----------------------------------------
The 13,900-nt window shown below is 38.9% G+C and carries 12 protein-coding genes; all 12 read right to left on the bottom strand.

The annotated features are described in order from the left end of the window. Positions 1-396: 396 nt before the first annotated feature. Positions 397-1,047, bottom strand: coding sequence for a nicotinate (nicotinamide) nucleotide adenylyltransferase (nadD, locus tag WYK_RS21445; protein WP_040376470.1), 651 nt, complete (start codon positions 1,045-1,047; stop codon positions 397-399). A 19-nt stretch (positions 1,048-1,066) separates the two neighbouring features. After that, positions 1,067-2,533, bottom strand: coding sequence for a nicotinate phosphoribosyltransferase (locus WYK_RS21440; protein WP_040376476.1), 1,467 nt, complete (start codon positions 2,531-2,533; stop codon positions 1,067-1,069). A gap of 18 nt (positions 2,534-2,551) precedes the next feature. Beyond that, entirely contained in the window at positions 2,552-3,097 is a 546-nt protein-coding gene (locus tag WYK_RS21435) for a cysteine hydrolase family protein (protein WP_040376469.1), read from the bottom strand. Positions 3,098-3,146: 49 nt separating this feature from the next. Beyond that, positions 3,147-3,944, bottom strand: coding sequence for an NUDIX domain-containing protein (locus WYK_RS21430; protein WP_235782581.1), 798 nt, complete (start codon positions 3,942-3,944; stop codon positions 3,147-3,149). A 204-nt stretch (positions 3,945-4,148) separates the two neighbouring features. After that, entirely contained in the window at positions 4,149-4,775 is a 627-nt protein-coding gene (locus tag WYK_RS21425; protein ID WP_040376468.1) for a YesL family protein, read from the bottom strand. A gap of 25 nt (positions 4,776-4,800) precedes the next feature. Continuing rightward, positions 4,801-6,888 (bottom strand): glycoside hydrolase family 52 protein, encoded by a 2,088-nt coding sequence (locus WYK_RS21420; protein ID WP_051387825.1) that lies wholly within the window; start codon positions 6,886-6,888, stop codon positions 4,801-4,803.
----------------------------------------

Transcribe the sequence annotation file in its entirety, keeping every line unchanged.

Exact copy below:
The 13,900-nt window shown below is 38.9% G+C and carries 12 protein-coding genes; all 12 read right to left on the bottom strand.

The annotated features are described in order from the left end of the window. Positions 1-396: 396 nt before the first annotated feature. Positions 397-1,047, bottom strand: coding sequence for a nicotinate (nicotinamide) nucleotide adenylyltransferase (nadD, locus tag WYK_RS21445; protein WP_040376470.1), 651 nt, complete (start codon positions 1,045-1,047; stop codon positions 397-399). A 19-nt stretch (positions 1,048-1,066) separates the two neighbouring features. After that, positions 1,067-2,533, bottom strand: coding sequence for a nicotinate phosphoribosyltransferase (locus WYK_RS21440; protein WP_040376476.1), 1,467 nt, complete (start codon positions 2,531-2,533; stop codon positions 1,067-1,069). A gap of 18 nt (positions 2,534-2,551) precedes the next feature. Beyond that, entirely contained in the window at positions 2,552-3,097 is a 546-nt protein-coding gene (locus tag WYK_RS21435) for a cysteine hydrolase family protein (protein WP_040376469.1), read from the bottom strand. Positions 3,098-3,146: 49 nt separating this feature from the next. Beyond that, positions 3,147-3,944, bottom strand: coding sequence for an NUDIX domain-containing protein (locus WYK_RS21430; protein WP_235782581.1), 798 nt, complete (start codon positions 3,942-3,944; stop codon positions 3,147-3,149). A 204-nt stretch (positions 3,945-4,148) separates the two neighbouring features. After that, entirely contained in the window at positions 4,149-4,775 is a 627-nt protein-coding gene (locus tag WYK_RS21425; protein ID WP_040376468.1) for a YesL family protein, read from the bottom strand. A gap of 25 nt (positions 4,776-4,800) precedes the next feature. Continuing rightward, positions 4,801-6,888 (bottom strand): glycoside hydrolase family 52 protein, encoded by a 2,088-nt coding sequence (locus WYK_RS21420; protein ID WP_051387825.1) that lies wholly within the window; start codon positions 6,886-6,888, stop codon positions 4,801-4,803.